MVP: Know why you are doing what you are doing.
On last Friday’s podcast I talked about real accountability versus fake accountability as a sub-theme of purpose, of knowing why we are doing what we are doing. After recording the podcast, I saw a couple articles that drove this point home for me.
A school district’s 5th grade reading scores are low, so they are implementing a new reading program and will use the state test scores to determine the success of the program. But what’s the purpose?
To raise test scores?
That’s not the purpose of education, but by focusing on a fake accountability measure, the district loses site not only of the purpose, but of the problem.
What if 50% of the 5th grade reading teachers are in their first two years of teaching? What is every AP and instructional coaching the district has turned over in the past three years?
A program isn’t the answer to either of those challenges, but because we are measuring the wrong thing, we implement a program that will be counterproductive, not because it is a bad program, but because it doesn’t address the real problem.
Today’s intention: As much as you can today, question if actions and programs are fully aligned to the purpose for which they were implemented. Applaud alignment, but think critically about disconnects.
MVP: Finding the right community to support your leadership is essential.
My cucumber plants aren’t producing the way they should. I get a few fruits, but most of the flowers that begin producing have the fruit turn brown and stop growing.
I’m not sure what’s going on, so what should I do?
I could go to my local nursery or our county extension office.
What I would really like to do is meet with some friends who are gardeners and get their thoughts. Having my own community of fellow gardeners to talk with seems better than having to call an expert, for multiple reasons.
Similarly, as an edupreneur, my desire and need for a community is important. I recently joined a mastermind group specifically for edupreneurs like me. I happily pay to be a member of this group because everyone in the group is invested. We are all committed and take our community seriously. And we all help each other. This is what your community should do.
We can find communities in different places, like educational cohorts, special interest groups, online groups and paid communities.
The important thing is that we feel comfortable and get what we need from the group. Of course, it’s always good to be a contributor helping other as well.
If you want to build your support network, you can grab our handy checklist here. We’ll also follow up with some helpful tips vie email and you’ll have an opportunity to examine a couple other essentials at the end.
Today’s intention: Identify your community if you have one. If you don’t, think about what makes sense for you – where can you find a group of people doing work similar to yours who are committed to growing and supporting each other?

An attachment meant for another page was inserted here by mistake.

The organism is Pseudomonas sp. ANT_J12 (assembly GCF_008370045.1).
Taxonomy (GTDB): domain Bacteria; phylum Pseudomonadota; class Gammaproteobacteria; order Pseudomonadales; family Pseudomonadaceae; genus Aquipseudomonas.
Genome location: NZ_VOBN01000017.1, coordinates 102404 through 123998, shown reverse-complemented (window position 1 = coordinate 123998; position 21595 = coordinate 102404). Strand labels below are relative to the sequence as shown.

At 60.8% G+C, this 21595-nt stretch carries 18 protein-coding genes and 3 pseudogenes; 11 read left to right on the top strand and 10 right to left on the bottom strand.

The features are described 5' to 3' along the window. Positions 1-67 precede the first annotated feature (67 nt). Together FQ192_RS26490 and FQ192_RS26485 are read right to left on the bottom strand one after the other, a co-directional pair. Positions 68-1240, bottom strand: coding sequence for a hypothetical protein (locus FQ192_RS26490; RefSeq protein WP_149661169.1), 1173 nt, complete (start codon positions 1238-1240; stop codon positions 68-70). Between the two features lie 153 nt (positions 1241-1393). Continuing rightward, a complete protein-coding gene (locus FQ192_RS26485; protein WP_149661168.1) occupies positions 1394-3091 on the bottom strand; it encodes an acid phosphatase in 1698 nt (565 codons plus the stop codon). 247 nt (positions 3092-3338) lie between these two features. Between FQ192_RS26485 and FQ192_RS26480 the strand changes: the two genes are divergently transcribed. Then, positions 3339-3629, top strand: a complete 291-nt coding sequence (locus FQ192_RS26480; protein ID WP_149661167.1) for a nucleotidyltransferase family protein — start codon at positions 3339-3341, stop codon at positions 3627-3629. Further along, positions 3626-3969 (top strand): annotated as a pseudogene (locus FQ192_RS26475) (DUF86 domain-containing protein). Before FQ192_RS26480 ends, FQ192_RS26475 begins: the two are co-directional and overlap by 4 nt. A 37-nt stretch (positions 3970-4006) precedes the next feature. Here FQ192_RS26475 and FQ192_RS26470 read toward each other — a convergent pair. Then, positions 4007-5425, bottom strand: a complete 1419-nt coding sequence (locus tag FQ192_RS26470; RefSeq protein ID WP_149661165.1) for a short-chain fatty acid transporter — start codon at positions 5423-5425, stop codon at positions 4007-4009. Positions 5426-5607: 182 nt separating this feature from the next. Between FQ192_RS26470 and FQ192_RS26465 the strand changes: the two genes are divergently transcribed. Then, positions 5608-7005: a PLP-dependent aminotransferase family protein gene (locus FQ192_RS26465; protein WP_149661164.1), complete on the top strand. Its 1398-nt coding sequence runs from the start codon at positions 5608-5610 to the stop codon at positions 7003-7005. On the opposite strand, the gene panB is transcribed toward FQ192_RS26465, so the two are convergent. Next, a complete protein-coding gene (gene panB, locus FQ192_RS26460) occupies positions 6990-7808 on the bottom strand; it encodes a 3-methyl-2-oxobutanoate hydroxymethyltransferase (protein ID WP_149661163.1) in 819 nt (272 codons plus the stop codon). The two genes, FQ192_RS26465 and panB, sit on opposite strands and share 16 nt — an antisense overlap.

MVP: A mentor is like a gardener who helps you achieve maximum growth.
My garden isn’t quite as prolific as last year.
This is to be expected as I was away for almost the entire month of June.
Without a good gardener, the garden doesn’t do quite as well.
Even when I had pre-fertilized and trellised my plants before I left, without a little extra care and attention, the plants haven’t grown to their full potential.
If you listened to yesterday’s episode of The Assistant Principal Podcast, you heard me compare the roles of the support network to elements in the garden:
Your mentor is not more important than any other roles in your network, but your mentor is essential for helping you achieve your full leadership potential.
Remember to check out our new mentoring program and get you support network checklist at https://www.frederickbuskey.com/mentoring.html.
Today’s intention: Who is your gardener? Take a minute to email or call them and tell them how much they mean to you. If you don’t have a gardener, think about where you can find one. If you are interested in having me be your gardener, email me or check out our mentoring program.
MVP: We all need a support network. Here’s a checklist to help you get the most of yours.
Today, we launch the recruiting campaign for our upcoming mentoring program exclusively for first- and second-year assistant principals.
Mentoring programs are a unique form of the support network.
There are four components to a good support network:
To help you develop an effective support network, Mara and I have created a simple checklist to walk you through critical considerations for building your network.
With the checklist, you’ll also get a series of five emails, each with more information about the different roles.
Anyone interested in the checklist can go to https://www.frederickbuskey.com/ where you’ll be greeted by a well-intentioned pop-up window. A couple clicks and the tool will be delivered to your inbox.
If you are a new, or nearly new, assistant principal, you can find out more about our mentoring program at https://www.frederickbuskey.com/mentoring.html.
I hope you find the simple checklist helpful.
Today’s intention: Think about the most challenging issues you may be facing this year. Identify some people who are outside of your organization whose expertise you will be able to tap into. Think about how you make sure that you do reach out to those people when you need them.